Peer Review Process
What is peer review process?
Peer reviewÂ is the evaluation of work done by one or more people with similar competences as the producers of the work (peers). It functions as a form of self-regulation by qualified members of a profession within the relevantÂ field. Peer review methods are used to maintain quality standards, improve performance, and provide credibility. InÂ academia,Â scholarly peer reviewÂ is often used to determine anÂ academic paper'sÂ suitability for publication. Peer review can be categorized by the type of activity and by the field or profession in which the activity occurs, e.g.,Â medical peer review. From a publisherâ€™s perspective, peer review functions as a filter for content, directing better quality articles to better quality journals and so creating journal brands.
Why is peer review important?
Peer reviewersâ€™ comments and recommendations is an essential guide to inform the editorâ€™s decision on a manuscript. Peer review ensures that manuscripts receive unbiased critique and expert feedback, allowing authors to improve their manuscript and therefore high quality scientific research and reviews to be published. It also helps the readers to trust the scientific integrity of the article and to make informed decisions where peer reviewer comments are available.
The review process
All submitted manuscripts are read by the editorial members. To save time for authors and peer-reviewers, only those papers that seem most likely to meet our editorial criteria are sent for formal review. Those papers judged by the editors to be of insufficient general interest or otherwise inappropriate are rejected promptly without external review (although these decisions may be based on informal advice from specialists in the field).
Manuscripts judged to be of potential interest to our readership are sent for formal review, typically to two or three reviewers, but sometimes more if special advice is needed (for example on statistics or a particular technique). The editors then make a decision based on the reviewers' advice, from among several possibilities:
Nature Research journals are committed to rapid editorial decisions and publication, and we believe that an efficient editorial process is a valuable service both to our authors and to the scientific community as a whole. We therefore ask reviewers to respond promptly within the number of days agreed. If reviewers anticipate a longer delay than previously expected, we ask them to let us know so that we can keep the authors informed and, where necessary, find alternatives.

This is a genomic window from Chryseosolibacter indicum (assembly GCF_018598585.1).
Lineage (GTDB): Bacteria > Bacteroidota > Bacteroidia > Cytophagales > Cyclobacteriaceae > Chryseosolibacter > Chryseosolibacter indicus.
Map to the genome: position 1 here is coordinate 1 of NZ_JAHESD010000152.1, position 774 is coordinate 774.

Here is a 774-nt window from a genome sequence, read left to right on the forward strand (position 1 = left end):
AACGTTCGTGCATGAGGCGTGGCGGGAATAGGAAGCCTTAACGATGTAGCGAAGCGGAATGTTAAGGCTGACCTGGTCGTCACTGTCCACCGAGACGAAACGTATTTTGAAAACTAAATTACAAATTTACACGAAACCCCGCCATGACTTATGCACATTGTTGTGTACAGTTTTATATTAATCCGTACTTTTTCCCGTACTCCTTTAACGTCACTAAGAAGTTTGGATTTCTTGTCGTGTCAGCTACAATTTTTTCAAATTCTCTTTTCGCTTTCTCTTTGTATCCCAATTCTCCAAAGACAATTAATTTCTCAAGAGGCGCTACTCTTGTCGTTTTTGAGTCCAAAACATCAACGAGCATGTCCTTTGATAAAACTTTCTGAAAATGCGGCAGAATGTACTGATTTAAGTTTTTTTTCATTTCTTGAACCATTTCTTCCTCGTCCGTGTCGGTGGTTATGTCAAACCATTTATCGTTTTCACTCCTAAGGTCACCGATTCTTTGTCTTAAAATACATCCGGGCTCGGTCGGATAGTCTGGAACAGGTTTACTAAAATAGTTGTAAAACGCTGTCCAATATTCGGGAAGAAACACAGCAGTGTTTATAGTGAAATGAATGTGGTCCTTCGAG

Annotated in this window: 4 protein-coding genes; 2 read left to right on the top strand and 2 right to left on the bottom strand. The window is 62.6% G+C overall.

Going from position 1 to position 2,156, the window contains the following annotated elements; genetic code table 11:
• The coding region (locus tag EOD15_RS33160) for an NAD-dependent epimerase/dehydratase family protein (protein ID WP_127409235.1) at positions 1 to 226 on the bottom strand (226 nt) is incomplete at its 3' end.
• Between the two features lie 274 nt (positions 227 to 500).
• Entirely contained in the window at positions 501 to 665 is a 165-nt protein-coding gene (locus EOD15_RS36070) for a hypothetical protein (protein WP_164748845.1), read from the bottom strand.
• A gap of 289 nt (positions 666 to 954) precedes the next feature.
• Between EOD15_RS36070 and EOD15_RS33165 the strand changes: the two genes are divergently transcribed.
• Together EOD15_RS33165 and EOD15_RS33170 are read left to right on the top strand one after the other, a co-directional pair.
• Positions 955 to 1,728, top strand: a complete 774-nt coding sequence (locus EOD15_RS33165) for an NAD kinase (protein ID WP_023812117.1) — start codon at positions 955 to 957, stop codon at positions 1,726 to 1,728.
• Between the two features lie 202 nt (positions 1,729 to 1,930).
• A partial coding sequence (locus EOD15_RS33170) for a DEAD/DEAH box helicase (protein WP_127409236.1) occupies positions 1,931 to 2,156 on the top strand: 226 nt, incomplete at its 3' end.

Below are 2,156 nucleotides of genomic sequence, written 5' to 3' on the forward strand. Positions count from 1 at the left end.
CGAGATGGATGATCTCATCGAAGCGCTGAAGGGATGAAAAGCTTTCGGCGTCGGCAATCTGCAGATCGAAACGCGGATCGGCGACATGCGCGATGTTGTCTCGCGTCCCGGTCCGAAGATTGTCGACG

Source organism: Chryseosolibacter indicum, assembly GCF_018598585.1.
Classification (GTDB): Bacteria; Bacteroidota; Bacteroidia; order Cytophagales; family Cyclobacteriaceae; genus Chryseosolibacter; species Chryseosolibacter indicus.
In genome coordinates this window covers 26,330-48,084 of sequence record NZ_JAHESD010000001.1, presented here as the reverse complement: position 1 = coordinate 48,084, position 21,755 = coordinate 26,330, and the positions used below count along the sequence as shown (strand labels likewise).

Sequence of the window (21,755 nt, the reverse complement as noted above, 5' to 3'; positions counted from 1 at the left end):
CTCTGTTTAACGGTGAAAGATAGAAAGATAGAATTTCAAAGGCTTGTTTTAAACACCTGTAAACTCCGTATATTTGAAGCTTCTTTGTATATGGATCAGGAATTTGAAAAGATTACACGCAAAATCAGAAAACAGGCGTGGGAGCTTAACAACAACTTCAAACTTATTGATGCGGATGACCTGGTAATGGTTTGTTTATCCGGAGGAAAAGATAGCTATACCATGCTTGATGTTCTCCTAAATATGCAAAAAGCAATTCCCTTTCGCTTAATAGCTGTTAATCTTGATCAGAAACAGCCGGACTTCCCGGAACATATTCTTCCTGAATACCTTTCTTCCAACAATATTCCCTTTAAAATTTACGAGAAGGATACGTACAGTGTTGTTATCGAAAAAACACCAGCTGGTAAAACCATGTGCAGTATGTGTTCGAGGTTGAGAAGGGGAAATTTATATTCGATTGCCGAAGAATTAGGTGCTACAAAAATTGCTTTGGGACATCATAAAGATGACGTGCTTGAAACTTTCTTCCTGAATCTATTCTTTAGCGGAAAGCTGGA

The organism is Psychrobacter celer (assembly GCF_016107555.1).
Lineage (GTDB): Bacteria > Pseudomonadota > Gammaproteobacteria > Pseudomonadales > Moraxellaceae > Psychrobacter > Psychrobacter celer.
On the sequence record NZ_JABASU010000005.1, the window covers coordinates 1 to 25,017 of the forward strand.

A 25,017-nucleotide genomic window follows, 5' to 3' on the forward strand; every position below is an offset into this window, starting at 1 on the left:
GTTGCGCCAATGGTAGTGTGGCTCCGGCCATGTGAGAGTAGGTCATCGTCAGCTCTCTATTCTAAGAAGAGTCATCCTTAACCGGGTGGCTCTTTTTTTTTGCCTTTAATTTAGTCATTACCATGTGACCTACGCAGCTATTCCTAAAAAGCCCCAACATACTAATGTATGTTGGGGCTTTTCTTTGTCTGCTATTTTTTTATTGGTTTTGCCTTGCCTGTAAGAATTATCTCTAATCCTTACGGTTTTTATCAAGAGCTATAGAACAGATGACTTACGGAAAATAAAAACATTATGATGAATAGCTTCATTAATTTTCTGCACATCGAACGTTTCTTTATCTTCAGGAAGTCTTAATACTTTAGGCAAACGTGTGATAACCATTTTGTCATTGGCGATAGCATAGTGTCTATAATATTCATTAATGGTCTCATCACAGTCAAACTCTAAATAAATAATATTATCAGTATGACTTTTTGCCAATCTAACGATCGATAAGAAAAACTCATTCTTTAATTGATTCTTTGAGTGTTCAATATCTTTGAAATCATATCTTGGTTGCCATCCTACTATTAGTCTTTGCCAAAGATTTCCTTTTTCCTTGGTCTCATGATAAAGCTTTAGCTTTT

Type of peer review
Peer review process in IP Innovative Publication Private Limited
Writing the Report
Peer reviewers should assess the major strengths and weaknesses of the manuscript as well as look at the statistical power of the study if relevant.
In the first part of their report, peer reviewers should write a short summary describing their assessment of the manuscript. They should then provide general comments to be addressed, followed by any specific comments they may have. Comments should be numbered so that authors can easily refer to them in their point-by-point response to referee comments. All requested major revisions should be clearly outlined. Minor revisions should also be mentioned where peer reviewers feel these will improve the manuscriptâ€™s clarity and purpose.
If any form of misconduct is suspected such as plagiarism, undeclared conflicts of interest, falsification of results etc., these should be intimated directly in confidence to the Editor-in-Chief of the journal.
Peer reviewers must ensure that they answer the following questions in their report:
Peer reviewers should provide the Editor-in-Chief with a recommendation regarding the suitability of the manuscript for publication. They can recommend that the manuscript should be accepted for publication with revisions (â€śrevise and resubmitâ€ť), accepted without revisions, or rejected.
Total No of Journals